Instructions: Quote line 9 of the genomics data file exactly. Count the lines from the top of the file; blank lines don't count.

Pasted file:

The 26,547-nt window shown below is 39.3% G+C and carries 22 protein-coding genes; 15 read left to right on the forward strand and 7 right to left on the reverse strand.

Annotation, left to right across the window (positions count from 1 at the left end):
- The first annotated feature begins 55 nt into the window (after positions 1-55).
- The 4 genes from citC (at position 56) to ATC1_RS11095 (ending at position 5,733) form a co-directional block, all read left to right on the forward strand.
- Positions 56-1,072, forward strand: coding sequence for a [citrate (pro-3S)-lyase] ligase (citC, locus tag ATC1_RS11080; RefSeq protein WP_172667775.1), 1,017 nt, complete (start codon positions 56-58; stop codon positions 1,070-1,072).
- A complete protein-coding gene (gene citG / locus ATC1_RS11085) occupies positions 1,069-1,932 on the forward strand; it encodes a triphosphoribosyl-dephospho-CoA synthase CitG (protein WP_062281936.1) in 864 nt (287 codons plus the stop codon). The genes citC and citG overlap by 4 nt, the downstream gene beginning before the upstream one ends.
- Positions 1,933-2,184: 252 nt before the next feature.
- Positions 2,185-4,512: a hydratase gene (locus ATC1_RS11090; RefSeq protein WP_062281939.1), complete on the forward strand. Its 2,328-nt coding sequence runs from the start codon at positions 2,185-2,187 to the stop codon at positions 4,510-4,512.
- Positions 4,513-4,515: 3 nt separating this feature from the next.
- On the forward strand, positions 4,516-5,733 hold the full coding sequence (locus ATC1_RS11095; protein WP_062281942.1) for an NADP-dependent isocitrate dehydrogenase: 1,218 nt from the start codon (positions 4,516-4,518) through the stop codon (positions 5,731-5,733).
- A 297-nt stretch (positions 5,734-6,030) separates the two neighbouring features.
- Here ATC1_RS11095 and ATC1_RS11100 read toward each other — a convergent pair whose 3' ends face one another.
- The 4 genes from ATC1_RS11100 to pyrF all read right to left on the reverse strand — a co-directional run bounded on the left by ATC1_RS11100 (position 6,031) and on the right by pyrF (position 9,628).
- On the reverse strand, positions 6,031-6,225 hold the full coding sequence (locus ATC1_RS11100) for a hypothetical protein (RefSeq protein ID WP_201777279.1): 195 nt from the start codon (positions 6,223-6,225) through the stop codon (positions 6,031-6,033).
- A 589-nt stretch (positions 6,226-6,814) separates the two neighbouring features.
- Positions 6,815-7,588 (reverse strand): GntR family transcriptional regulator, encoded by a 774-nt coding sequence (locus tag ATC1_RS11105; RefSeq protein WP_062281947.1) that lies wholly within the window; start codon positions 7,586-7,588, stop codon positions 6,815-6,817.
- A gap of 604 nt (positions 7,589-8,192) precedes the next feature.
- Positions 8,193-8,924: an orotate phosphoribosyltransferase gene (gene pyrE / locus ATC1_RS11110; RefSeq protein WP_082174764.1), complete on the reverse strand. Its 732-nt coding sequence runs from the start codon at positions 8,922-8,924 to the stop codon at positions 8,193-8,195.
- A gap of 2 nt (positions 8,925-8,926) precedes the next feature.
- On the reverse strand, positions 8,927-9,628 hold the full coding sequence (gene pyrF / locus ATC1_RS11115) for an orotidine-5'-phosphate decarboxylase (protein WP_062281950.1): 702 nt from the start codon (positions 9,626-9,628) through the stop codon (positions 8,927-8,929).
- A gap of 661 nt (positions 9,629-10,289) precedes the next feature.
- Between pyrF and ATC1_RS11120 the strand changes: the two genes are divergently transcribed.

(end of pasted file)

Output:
- Positions 4,513-4,515: 3 nt separating this feature from the next.